interviewBy Pharie Sefali
In the second of three interviews in the run-up to the May elections, Vuyiso Tyhalisisu, ANC secretary in the Cape Town metro, answers GroundUp's questions.
What will the ANC do about the sanitation issue in informal settlements?
Tyhalisisu: The ANC aims to achieve 100% decent sanitation in line with its goal of getting rid of bucket toilet system in informal settlements. And the ANC's human settlement programme is key to upgrading informal areas. Where schools still have poor sanitation or no sanitation, we will prioritise getting them decent sanitation.
What will the ANC do about transport in Cape Town?
Tyhalisisu: Build railways to major power generating areas to get coal trucks off the roads. And increase bus and train public transport in cities and integrate ticketing systems where possible between taxis, buses and trains, especially to the working class areas like Mitchells Plain, Khayelitsha, and Klipfontein Corridor. The ANC will fix urban and rural potholes through public works employment programmes.
What will the ANC do about the housing problem?
Tyhalisisu: The ANC will implement integrated human settlement residential programmes. We will provide one million housing opportunities in urban and rural areas over the next 5 years, and mobilise housing allowances for public servants like teachers, nurses, police officers and others in the gap market. The ANC intends to transfer rented houses into occupants' names.
What will you do about the crime problem?
Tyhalisisu: To further improve the criminal justice system, the capacity of the police, prosecutors, legal aid and courts will be improved; 23 000 new police officers will be trained. We plan crime awareness campaigns with communities and community safety forums working hand in glove with the neighbourhood watches. Our manifesto speaks robustly on our intention to have units that will prioritise domestic violence and crimes against women.
What will the ANC do to help people who are hungry?
Tyhalisisu: The ANC aims to prioritise on food security for the poor through the creation of food banks. We intend to increase investment in agricultural infrastructure - including irrigation, storage facilities and fencing, and also to encourage small emerging black farmers and community food gardens.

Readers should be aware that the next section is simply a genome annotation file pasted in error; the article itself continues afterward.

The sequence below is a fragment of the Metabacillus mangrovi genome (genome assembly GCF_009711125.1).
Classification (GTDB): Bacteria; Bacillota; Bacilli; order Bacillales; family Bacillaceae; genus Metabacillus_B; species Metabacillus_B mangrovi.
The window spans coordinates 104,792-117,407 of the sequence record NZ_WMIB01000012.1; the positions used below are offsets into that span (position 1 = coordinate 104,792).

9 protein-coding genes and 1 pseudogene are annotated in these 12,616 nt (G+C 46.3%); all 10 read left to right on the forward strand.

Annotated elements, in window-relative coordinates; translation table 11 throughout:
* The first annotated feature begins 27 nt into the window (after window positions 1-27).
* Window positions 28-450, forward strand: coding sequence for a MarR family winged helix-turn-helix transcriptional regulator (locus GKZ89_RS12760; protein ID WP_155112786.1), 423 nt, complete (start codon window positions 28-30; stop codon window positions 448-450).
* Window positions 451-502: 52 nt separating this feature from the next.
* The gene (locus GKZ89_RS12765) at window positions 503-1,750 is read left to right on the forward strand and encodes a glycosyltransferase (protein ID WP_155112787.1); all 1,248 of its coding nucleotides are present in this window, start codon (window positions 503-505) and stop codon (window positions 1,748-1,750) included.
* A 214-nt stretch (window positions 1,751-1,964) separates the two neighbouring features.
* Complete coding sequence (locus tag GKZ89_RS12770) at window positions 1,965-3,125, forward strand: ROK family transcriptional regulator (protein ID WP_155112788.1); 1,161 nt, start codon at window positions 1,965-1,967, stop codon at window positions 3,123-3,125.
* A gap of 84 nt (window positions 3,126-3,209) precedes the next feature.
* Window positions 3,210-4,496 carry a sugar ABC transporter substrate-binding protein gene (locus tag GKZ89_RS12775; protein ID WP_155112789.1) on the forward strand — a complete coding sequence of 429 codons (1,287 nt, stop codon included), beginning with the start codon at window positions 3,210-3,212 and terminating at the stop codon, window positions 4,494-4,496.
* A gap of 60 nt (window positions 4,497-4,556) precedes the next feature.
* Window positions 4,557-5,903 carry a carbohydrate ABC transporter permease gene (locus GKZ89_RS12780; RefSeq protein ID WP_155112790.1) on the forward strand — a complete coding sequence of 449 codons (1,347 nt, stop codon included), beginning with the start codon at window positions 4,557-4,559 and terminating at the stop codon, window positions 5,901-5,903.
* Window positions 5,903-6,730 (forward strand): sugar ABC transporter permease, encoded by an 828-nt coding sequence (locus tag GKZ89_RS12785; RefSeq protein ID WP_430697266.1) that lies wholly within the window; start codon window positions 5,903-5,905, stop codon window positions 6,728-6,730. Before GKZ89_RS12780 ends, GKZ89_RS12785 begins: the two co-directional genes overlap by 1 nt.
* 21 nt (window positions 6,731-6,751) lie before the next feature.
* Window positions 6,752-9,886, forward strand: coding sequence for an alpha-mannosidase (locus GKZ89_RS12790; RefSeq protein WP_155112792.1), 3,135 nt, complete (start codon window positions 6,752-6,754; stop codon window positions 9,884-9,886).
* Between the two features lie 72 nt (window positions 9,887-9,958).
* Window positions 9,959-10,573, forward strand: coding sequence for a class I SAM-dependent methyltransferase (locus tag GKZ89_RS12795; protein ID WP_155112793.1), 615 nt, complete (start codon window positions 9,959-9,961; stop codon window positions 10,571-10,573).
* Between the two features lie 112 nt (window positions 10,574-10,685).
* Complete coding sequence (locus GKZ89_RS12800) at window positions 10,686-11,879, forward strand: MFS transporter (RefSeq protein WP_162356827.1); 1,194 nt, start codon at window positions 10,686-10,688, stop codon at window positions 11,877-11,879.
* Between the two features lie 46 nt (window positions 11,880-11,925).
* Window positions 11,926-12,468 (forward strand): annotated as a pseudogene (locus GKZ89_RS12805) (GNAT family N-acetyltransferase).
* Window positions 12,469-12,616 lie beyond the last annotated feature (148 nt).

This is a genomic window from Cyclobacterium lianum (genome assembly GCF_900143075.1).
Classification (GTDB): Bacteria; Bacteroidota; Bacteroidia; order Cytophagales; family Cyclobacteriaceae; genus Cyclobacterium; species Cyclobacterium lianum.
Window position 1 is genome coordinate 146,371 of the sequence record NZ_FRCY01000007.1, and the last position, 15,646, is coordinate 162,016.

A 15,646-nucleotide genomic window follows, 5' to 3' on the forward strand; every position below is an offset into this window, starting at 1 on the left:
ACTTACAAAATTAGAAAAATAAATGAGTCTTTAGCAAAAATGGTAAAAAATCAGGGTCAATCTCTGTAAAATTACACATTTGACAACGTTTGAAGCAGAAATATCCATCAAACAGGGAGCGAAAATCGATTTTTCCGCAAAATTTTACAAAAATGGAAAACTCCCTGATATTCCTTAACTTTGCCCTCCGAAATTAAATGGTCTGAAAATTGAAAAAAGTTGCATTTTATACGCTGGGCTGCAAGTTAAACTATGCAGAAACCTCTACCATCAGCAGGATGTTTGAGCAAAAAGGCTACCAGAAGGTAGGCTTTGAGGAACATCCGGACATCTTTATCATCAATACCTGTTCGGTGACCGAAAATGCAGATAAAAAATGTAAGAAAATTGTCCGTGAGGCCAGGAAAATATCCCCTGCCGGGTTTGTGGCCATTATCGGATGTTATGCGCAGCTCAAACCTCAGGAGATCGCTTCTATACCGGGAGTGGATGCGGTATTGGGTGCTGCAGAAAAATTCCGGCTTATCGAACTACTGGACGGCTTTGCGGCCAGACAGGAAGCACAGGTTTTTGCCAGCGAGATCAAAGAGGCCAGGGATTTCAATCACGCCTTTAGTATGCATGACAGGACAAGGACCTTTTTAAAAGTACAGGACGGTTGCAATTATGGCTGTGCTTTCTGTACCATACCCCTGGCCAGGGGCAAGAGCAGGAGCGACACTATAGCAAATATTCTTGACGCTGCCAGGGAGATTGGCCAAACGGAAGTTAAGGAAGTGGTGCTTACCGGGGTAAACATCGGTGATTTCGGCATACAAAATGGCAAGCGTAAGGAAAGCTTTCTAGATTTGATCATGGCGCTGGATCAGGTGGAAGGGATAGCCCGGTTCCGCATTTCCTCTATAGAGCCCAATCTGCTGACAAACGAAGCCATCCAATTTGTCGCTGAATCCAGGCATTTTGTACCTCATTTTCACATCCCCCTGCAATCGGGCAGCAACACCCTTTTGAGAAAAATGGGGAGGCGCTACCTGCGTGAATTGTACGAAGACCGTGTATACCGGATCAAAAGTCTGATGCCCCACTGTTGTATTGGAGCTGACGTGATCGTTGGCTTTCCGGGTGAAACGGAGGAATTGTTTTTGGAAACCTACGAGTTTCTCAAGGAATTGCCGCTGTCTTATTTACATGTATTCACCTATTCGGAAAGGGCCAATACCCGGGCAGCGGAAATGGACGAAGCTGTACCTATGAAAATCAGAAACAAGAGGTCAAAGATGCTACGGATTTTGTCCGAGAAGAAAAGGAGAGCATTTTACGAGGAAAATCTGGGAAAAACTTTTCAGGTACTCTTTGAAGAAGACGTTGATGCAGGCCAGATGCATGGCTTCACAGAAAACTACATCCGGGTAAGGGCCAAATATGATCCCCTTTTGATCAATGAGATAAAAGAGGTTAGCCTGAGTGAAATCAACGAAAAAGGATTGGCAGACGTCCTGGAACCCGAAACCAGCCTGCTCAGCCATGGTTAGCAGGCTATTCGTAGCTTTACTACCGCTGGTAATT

How is the ANC going to finance all this?
Tyhalisisu: Half of the annual budget is spent on social grants, which are the only source of income to many families in our country. Where needed, additional national government support will be provided to improve local government capacity in the delivery of basic services. We will partner with the private sector, trade unions etc to improve the skills and capacity of the state, promote local procurement to increase domestic production and the creation of decent jobs. The state will purchasea minimum of 75% of goods and services from SA producers.
Vuyiso Tyhalisisu, ANC secretary in the Cape Town metro. Photo by Pharie Sefali.
The ANC led government has invested R1 trillion in infrastructure development programmes and equally for the purpose of job creation. We further intend to accelerate the roll-out of our massive economic and social infrastructure programme in energy, public transport, ICT and water supply.
How will you help Marikina Settlement in Philippi?
Tyhalisisu: The ANC remains resolute on increasing capital for housing in the province.
The ANC in the Western Cape has been divided, what is the party doing about that?
Tyhalisisu: We are as united as we enter this election as we have ever been. The provincial leadership was elected in 2011 and we as the ANC experienced a bit of a bumpy road on the way to Mangaung. Since then we have once again united to fight this election campaign. In fact, the unity of the provincial and regional leadership is so strong that we have seen mutterings in the rest of the structures. There are small pockets of those in the rest of the province who hold different views from us; for example, on how we should conduct this election campaign.But this is not peculiar to the Western Cape, nor to the ANC for that matter. Politics and political organisations the world over have differences of opinion within them. This is the nature of any democratic organisation.
The party lost many coloured votes in the past four years; what are you doing to get those votes back, in Manenberg for example?
Tyhalisisu: The ANC in the province has been continuously involved in addressing the issue of crime and gangsterism in the Manenberg area.
It is through the ANC that 27 schools remain open, which the DA government was in the process of closing, and which are in coloured areas. The ANC has worked with different stakeholders to ensure that the socio-economic ills of Manenberg are addressed.
The Klopse through our intervention managed to stage their Tweede Nuwejaar celebration and we continue to work with them to ensure that the minstrel route is declared a heritage route.
We stood by the Heideveld evictees and these are just some of the campaigns championed by us in the interest of the poor.
How many votes do you hope to get in the Western Cape?
Tyhalisisu: Only the ANC gives hope. The people of the Western Cape realise this. People are beginning to trust the ANC again. The by-elections confirm this. It is because of the hope that the ANC gives the people of the Western Cape, hope built on the hard work of the last couple of years, that we go confidently into this election.
Tomorrow the EFF's Veronica Mente answers our questions.